Assets Reconstruction Corp. v. Munson

Annotate this Case
[Civ. No. 15651. Second Dist., Div. One. Sept. 2, 1947.]

ASSETS RECONSTRUCTION CORPORATION, LTD., (a Corporation), Appellant, v. THOMAS L. MUNSON, as Tax Collector, etc., et al., Respondents.

COUNSEL

Leland S. Bower for Appellant.

P. J. Tscharner, City Attorney (Azusa), and John F. Bender, Special City Attorney, for Respondents.

OPINION

YORK, P. J.

This is a suit in equity to enjoin defendants from terminating plaintiff's right of redemption in certain lots owned by it in Tract 8507 which were deeded to defendant city for nonpayment of taxes.

The complaint alleges that said municipality had been engaged in levying and collecting municipal taxes against property situate within its boundaries under Ordinance 154, adopted by its board of trustees on February 24, 1914, until about July 6, 1936, when the city council of said city adopted Ordinance 323, establishing a plan for the redemption of property sold to the city for delinquent taxes in conformity with the plan set up by state law on the same subject.

Section 1 of Ordinance 323 reads: "In all cases where real estate has been or may hereafter be sold to the City of Azusa for delinquent tax and/or assessment, and the property so sold is subject to redemption, the person whose real estate is so sold ... may redeem said property from said sale, in the manner prescribed by State law in force at the time of said redemption ... insofar as such State law is applicable, ... it being the intention of this ordinance to hereby adopt and make effective as to the City of Azusa, the same plan, insofar as the same is applicable, for redemption of real property sold to the City of Azusa for delinquent tax and/or assessment, as is in force, at the time of such redemption, under State law, [81 Cal. App. 2d 365] for redemption of real property sold for delinquent County or State tax and/or assessment."

Section 2 thereof provided that "Any provisions of any ordinances heretofore adopted by and now in effect in the City of Azusa, contrary to the provisions of this ordinance, shall be and the same are, insofar only as the same inhibit the carrying into effect of the provision hereof, repealed; but as to all other matters and things, such ordinances shall be and remain in full force and effect."

By section 3 it was declared "that this ordinance is an emergency ordinance, and that an emergency exists, by reason of the fact that the plan provided by State law for redemption of real property, sold for delinquent County or State tax or assessment, differs from the plan for redemption of real property sold to the City of Azusa for delinquent City tax or assessment; that this difference in plans brings about confusion among the taxpayers of the City of Azusa and renders it difficult for the City of Azusa to collect delinquent taxes by way of redemption or otherwise, and that the adoption of the provisions of this ordinance is necessary to preserve the peace and general welfare of the City of Azusa."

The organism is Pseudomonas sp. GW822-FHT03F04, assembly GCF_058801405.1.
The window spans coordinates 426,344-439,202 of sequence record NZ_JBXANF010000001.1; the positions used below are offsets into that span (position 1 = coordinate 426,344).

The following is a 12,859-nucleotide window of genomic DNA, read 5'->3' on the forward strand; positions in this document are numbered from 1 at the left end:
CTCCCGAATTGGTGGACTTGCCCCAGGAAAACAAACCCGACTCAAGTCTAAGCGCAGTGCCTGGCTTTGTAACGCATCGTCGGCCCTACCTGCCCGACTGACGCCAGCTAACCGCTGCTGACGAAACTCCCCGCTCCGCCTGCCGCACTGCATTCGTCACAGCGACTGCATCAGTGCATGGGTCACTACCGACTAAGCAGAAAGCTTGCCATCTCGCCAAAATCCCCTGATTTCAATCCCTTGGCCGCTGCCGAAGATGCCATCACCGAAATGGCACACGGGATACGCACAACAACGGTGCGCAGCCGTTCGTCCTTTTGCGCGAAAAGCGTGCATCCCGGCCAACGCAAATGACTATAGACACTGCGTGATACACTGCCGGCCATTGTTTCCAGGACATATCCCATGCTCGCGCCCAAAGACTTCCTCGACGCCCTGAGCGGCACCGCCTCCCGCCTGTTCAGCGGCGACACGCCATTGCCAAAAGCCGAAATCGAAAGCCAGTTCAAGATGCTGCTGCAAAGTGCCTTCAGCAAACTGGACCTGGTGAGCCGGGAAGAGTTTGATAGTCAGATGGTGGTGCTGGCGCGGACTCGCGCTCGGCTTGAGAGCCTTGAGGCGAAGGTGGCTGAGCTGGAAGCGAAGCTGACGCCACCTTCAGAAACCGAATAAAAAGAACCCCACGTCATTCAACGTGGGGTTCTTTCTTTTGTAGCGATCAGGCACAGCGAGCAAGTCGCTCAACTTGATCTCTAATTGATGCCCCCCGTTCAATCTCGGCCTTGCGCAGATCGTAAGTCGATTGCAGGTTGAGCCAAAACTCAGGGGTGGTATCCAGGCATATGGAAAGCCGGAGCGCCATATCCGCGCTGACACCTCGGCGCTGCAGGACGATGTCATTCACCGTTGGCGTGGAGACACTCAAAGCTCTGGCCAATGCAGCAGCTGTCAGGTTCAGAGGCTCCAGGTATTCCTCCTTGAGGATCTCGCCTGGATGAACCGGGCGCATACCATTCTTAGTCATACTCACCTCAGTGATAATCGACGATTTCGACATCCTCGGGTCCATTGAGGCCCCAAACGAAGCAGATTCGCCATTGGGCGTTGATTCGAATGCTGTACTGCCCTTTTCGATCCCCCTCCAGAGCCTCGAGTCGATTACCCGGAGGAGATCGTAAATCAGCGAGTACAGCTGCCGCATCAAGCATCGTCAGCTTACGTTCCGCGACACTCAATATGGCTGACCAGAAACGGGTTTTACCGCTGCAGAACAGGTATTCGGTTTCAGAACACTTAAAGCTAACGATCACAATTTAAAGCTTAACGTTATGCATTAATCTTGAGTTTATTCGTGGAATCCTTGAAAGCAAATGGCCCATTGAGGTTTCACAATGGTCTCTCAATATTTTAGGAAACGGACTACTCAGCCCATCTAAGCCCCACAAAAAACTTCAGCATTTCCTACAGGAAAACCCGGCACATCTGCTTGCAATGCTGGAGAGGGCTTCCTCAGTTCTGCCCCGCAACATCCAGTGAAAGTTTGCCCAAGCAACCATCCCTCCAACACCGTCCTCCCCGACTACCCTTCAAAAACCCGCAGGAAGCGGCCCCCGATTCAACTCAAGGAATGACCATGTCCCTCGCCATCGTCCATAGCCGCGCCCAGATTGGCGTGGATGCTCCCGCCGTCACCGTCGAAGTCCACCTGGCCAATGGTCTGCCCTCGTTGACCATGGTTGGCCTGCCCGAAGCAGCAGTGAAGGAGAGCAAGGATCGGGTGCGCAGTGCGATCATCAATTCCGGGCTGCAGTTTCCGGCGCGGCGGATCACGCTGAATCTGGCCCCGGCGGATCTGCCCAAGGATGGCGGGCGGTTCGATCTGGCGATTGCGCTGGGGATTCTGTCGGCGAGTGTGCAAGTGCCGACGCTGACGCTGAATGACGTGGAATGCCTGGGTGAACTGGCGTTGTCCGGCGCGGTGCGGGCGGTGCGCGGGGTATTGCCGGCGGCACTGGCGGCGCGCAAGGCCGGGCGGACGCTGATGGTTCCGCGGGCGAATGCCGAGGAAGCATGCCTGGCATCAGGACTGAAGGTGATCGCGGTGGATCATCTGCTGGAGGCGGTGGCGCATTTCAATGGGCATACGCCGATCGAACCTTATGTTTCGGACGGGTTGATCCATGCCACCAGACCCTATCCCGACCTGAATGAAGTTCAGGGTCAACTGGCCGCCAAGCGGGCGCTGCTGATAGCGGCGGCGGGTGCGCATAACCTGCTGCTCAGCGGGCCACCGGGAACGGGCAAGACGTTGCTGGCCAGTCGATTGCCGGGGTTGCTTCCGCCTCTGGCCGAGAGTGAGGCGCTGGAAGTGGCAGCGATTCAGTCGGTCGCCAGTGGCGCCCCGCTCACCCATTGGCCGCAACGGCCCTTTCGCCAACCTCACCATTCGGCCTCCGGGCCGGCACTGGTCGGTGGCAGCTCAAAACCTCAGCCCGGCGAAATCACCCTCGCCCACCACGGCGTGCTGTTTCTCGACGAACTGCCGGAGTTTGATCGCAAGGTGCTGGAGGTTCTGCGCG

The complaint herein further alleges that on or about February 17, 1928, a street improvement bond was issued by the treasurer of said city to represent the unpaid assessment levied against each lot in Tract 8507, to pay its apportionment of the total amount of the costs and expenses for the improvement of certain streets in said city; that none of these bonds has ever been paid and each is a lien upon the property affected thereby; that more than 30 per cent of the original assessment parcels were delinquent on June 30, 1940, and that the lots owned by plaintiff represent more than 60 per cent of the original number of assessment parcels in the district; that the said property was deeded to the city of Azusa on or about April 20, 1944, for nonpayment of taxes and assessments which were levied thereon by the tax collector of said city; and that on September 6, 1945, defendant tax collector caused to be published in the Azusa Herald a notice to the effect that if the property therein described, including plaintiff's lots, which had theretofore been deeded to defendant city for nonpayment of taxes and assessments was "not redeemed on or prior to four months after this notice of termination of right of redemption is sent, the time set for the termination of the right of redemption, the right of redemption as to such property will cease." [81 Cal. App. 2d 366]

It is further alleged that at the time of the publication of the aforesaid notice of termination of the right of redemption, plaintiff's lots "were situated in a distressed assessment district"; that said notice of termination of the right of redemption is illegal and void, and unless defendants are restrained from terminating plaintiff's right of redemption and enjoined from selling the real property thereby affected, plaintiff will suffer great or irreparable injury and damage.

Defendants' demurrer to the complaint was overruled and a preliminary injunction was granted. Thereafter, defendants filed their answer in which they alleged that on August 7, 1944, the city council of defendant city adopted Ordinance 377 "providing for a method of termination of right of redemption as to all real property deeded to the city for nonpayment of taxes"; that said ordinance "is now and was, at all times mentioned in plaintiff's complaint, in full force and effect and has not been repealed or amended."